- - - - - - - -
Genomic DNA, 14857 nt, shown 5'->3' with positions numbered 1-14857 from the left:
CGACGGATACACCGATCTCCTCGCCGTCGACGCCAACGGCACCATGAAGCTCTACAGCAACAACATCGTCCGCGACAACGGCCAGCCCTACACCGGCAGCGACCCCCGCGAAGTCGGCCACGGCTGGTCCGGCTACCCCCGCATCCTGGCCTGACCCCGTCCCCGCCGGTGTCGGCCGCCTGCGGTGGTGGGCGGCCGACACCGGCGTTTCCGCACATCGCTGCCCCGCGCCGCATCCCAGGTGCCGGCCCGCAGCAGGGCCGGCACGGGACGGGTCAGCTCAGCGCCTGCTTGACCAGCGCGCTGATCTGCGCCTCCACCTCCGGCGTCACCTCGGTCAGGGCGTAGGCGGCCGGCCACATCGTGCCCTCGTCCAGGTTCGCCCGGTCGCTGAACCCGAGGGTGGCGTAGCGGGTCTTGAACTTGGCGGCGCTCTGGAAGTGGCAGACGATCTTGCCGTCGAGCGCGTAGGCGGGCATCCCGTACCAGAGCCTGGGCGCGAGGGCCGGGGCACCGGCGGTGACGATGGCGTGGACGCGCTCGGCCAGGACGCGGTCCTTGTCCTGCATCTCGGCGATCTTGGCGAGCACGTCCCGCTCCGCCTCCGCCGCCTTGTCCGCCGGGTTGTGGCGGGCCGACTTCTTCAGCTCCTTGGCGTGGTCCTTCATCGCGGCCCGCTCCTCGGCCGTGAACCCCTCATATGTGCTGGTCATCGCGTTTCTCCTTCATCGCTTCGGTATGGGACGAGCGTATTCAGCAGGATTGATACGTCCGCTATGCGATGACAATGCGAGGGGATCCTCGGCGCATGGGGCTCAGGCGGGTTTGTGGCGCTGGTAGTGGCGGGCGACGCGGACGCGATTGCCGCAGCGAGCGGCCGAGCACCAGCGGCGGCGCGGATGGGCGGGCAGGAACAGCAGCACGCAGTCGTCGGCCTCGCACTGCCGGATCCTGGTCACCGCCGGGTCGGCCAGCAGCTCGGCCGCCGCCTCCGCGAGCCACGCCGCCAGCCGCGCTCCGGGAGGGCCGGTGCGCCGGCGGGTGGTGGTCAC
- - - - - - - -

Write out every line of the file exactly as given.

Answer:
Genomic DNA, 14857 nt, shown 5'->3' with positions numbered 1-14857 from the left:
CGACGGATACACCGATCTCCTCGCCGTCGACGCCAACGGCACCATGAAGCTCTACAGCAACAACATCGTCCGCGACAACGGCCAGCCCTACACCGGCAGCGACCCCCGCGAAGTCGGCCACGGCTGGTCCGGCTACCCCCGCATCCTGGCCTGACCCCGTCCCCGCCGGTGTCGGCCGCCTGCGGTGGTGGGCGGCCGACACCGGCGTTTCCGCACATCGCTGCCCCGCGCCGCATCCCAGGTGCCGGCCCGCAGCAGGGCCGGCACGGGACGGGTCAGCTCAGCGCCTGCTTGACCAGCGCGCTGATCTGCGCCTCCACCTCCGGCGTCACCTCGGTCAGGGCGTAGGCGGCCGGCCACATCGTGCCCTCGTCCAGGTTCGCCCGGTCGCTGAACCCGAGGGTGGCGTAGCGGGTCTTGAACTTGGCGGCGCTCTGGAAGTGGCAGACGATCTTGCCGTCGAGCGCGTAGGCGGGCATCCCGTACCAGAGCCTGGGCGCGAGGGCCGGGGCACCGGCGGTGACGATGGCGTGGACGCGCTCGGCCAGGACGCGGTCCTTGTCCTGCATCTCGGCGATCTTGGCGAGCACGTCCCGCTCCGCCTCCGCCGCCTTGTCCGCCGGGTTGTGGCGGGCCGACTTCTTCAGCTCCTTGGCGTGGTCCTTCATCGCGGCCCGCTCCTCGGCCGTGAACCCCTCATATGTGCTGGTCATCGCGTTTCTCCTTCATCGCTTCGGTATGGGACGAGCGTATTCAGCAGGATTGATACGTCCGCTATGCGATGACAATGCGAGGGGATCCTCGGCGCATGGGGCTCAGGCGGGTTTGTGGCGCTGGTAGTGGCGGGCGACGCGGACGCGATTGCCGCAGCGAGCGGCCGAGCACCAGCGGCGGCGCGGATGGGCGGGCAGGAACAGCAGCACGCAGTCGTCGGCCTCGCACTGCCGGATCCTGGTCACCGCCGGGTCGGCCAGCAGCTCGGCCGCCGCCTCCGCGAGCCACGCCGCCAGCCGCGCTCCGGGAGGGCCGGTGCGCCGGCGGGTGGTGGTCAC